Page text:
Battle Ground farmer goes electric with farming equipment


In a conscious effort to go green, Danny Rowland, the owner of Misty Frog Acres in Battle Ground, is in the process of converting three of his 1975 Power King tractors to all-electric power.

Rowland was inspired out of a pragmatic need to avoid constant repairs.

“There were a lot of different elements that happened at the same time,” said Rowland. “I would stare at my tractors and get frustrated with having to replace these older engines constantly. I started an interest in electric vehicles in general recently, so I looked at (the tractors) and realized they might be a good candidate.”

Rowland said the farm practices regenerative pasture management and agriculture, as they try “to be as friendly to the environment as we can.” Regenerative agriculture is when a farmer puts animals out to pasture at different times to help the ecological system, Rowland said. For example, his Icelandic sheep start in one field, and as they move down the property to another area, the chickens then move into the pasture. Misty Frog also makes compost and uses no-till garden beds. Rowland said he uses the tractors to pull the chickens down the pasture, as the birds live in large steel coops where they have light and water but are protected from predators.

He hopes his move to go electric will inspire other farmers along the way.

“We’ve been in this for eight years now, so what I’d like to do is see farmers of small farms providing for their local economies, as well as being able to make a living at it,” Rowland said. “I think part of that is being carbon-friendly, humanely raising animals, and treating the land and pastures in such a way that you don’t need to use fertilizers.”

With the electric tractors, Rowland said it reduces carbon emissions.

“I believe the calculation is for every gallon of gas, you’re putting almost 20 pounds of CO2 into the air, so that means if you do 20 gallons a month, you’re putting in over 400 pounds of emissions into the air,” he said. “That’s a significant amount, so if we can put a dent in that and try and help do our part on our property for climate change, it’s something. Our big dream is to be able to go out every day and be proud of what we do, raise animals the proper and humane way, not having animals in factory lines and being fed in half-square-foot boxes. It’s just not right.”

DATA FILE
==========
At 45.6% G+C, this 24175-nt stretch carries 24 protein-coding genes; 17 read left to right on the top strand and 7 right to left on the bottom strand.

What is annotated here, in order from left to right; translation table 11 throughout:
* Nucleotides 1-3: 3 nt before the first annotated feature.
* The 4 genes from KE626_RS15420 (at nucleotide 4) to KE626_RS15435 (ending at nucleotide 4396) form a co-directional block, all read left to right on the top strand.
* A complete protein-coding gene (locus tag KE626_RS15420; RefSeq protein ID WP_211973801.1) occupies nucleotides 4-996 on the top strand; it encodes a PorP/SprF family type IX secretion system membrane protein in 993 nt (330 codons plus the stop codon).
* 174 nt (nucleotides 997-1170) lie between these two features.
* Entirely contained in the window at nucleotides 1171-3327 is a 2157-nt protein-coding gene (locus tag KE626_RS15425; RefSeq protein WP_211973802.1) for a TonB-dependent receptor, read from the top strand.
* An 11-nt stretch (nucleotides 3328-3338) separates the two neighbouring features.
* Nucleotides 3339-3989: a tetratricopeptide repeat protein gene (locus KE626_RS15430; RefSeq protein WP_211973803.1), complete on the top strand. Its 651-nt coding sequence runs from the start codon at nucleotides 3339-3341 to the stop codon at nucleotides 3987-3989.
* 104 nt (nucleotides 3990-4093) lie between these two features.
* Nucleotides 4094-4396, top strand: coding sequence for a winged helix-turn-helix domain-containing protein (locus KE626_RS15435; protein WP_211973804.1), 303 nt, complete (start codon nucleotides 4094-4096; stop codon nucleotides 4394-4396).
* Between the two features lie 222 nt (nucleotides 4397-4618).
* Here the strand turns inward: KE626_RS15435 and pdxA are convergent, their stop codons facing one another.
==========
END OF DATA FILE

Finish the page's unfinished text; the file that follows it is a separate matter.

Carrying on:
Part of the process of converting the tractors includes removing the internal combustion engine, cleaning the oil off, and welding a subframe inside the tractor. Although he enjoys the electric components, Rowland said he likes the older look of the tractors and wanted to keep that intact in an effort to upcycle and recycle. He said it was also more cost-effective than buying another carbon-emitting tractor.

Rowland is also working to create a modular battery bank that goes between the tractors, which will save more money in the process.

“As far as how many batteries you have to buy, that’s also saved by doing it modularly, so I’ll be able to lift one battery pack off one tractor when I’m not using it and put it on another tractor. As far as farmers know, you usually have multiple tractors for multiple jobs,” he said.

One tractor is a loader and backhoe, one is an implement tractor for the fields, and the other tows their dump cart so they can move compost onto their fields for fertilizing the produce.

For the conversion process, Rowland said there’s a steep learning curve because he didn’t have any mechanic experience until he started working on his tractors.

He and his wife originally lived in Portland and moved to Battle Ground to raise their children and “provide an opportunity to learn how to grow our own food.” Rowland taught himself as he went along, learning farming aspects like animal husbandry, maintaining equipment and tilling the fields.

“The learning curve is there, but if you’re willing and are a do-it-yourself kind of person, it’s not impossible,” Rowland said.

Rowland said farming in general is useful for the country as a whole.

“I feel like the small farm has disappeared from the American culture and it really is an important part,” he said. “People used to trade food with each other and support one another. With these monocultures and massive farms, people forgot how to take care of their own food. A lot of people think chicken or eggs come from the grocery store and don’t realize there’s a farmer who’s providing your meals three times a day.”

Although Rowland’s first tractor is fully converted, there is a GoFundMe page to raise funds for his other two tractors that can be found online at

To contact Misty Frog Acres and order food or products, call 503-887-2098 or email mistyfro


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